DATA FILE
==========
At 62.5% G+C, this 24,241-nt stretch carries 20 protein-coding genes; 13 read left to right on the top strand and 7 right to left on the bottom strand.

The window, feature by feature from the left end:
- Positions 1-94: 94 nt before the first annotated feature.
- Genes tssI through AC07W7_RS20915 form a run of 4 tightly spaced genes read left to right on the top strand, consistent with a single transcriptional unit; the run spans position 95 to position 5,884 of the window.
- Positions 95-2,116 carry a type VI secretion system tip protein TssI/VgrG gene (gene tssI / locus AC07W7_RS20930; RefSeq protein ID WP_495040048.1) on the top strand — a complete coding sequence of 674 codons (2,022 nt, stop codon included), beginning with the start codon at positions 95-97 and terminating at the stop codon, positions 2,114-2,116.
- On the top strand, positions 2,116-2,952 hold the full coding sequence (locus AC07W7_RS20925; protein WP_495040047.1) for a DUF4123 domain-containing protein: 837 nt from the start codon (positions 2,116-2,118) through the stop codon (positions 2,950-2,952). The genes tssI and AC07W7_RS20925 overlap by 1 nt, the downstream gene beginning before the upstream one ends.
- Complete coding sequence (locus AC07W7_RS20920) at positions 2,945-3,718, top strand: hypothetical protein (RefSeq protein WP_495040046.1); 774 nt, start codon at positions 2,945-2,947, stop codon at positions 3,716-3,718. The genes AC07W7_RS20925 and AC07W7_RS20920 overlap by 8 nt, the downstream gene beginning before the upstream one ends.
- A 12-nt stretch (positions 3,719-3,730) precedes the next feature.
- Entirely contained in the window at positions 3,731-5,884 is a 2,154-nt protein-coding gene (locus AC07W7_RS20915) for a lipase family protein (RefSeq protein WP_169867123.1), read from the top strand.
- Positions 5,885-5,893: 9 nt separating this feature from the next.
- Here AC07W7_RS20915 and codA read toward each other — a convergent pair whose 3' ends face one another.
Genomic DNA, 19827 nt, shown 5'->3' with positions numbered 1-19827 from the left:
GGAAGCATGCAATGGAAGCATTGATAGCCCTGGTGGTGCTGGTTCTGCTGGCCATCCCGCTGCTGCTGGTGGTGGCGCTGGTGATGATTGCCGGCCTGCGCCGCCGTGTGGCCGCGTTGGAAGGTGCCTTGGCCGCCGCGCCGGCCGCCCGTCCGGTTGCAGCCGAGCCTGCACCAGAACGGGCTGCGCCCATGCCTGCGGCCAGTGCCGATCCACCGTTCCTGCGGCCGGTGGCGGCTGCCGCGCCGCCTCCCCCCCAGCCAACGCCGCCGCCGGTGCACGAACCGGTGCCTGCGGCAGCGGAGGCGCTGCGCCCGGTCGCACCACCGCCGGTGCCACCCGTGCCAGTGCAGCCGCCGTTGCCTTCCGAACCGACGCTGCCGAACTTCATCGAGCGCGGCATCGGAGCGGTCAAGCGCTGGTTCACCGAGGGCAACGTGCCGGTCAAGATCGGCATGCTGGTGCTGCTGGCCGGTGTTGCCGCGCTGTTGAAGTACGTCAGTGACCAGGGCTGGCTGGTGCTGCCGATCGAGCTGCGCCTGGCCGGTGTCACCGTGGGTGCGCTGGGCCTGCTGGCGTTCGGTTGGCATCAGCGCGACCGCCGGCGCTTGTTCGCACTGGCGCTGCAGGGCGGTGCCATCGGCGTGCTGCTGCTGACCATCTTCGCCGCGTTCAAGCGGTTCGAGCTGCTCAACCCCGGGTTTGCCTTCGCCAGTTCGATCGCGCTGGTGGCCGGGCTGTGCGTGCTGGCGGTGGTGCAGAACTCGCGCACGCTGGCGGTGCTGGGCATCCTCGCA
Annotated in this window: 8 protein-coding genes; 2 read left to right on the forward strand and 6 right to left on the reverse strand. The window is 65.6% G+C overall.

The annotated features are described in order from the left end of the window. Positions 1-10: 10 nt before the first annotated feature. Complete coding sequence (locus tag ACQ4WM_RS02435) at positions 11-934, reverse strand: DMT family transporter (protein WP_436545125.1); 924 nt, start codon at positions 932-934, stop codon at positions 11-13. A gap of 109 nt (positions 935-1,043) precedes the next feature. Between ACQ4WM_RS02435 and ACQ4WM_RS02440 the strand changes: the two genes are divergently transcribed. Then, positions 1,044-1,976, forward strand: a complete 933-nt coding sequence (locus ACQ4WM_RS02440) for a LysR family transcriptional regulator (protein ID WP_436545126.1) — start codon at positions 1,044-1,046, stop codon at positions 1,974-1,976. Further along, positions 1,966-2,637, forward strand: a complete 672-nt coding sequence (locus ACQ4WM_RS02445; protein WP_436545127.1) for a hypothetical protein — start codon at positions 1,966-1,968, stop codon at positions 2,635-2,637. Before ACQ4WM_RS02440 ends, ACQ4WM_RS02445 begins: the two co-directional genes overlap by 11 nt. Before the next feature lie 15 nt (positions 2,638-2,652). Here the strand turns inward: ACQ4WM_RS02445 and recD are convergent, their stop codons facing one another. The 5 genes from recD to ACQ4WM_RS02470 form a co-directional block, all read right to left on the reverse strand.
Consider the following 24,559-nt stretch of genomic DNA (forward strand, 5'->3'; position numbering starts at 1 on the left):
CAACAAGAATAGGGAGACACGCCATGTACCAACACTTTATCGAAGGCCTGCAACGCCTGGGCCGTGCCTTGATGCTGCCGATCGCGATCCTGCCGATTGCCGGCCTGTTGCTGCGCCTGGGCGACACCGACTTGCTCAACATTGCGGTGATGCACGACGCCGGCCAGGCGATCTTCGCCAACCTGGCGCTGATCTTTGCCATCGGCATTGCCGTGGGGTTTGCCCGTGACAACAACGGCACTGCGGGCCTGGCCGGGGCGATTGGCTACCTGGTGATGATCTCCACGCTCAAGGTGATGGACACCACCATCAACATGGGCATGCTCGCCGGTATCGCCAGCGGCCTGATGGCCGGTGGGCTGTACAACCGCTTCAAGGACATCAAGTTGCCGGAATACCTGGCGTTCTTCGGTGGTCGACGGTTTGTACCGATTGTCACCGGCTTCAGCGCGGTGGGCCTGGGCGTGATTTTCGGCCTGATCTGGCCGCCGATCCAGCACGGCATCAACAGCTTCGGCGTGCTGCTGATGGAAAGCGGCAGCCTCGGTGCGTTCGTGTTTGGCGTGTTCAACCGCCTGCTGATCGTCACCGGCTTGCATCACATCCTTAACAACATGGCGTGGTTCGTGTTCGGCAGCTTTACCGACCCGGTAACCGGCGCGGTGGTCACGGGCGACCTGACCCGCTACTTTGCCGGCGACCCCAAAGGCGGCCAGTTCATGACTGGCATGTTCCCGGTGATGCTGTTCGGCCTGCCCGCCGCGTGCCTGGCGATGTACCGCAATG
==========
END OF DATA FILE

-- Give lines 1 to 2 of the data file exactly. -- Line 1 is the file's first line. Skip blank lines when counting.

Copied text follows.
At 62.5% G+C, this 24,241-nt stretch carries 20 protein-coding genes; 13 read left to right on the top strand and 7 right to left on the bottom strand.

The window, feature by feature from the left end: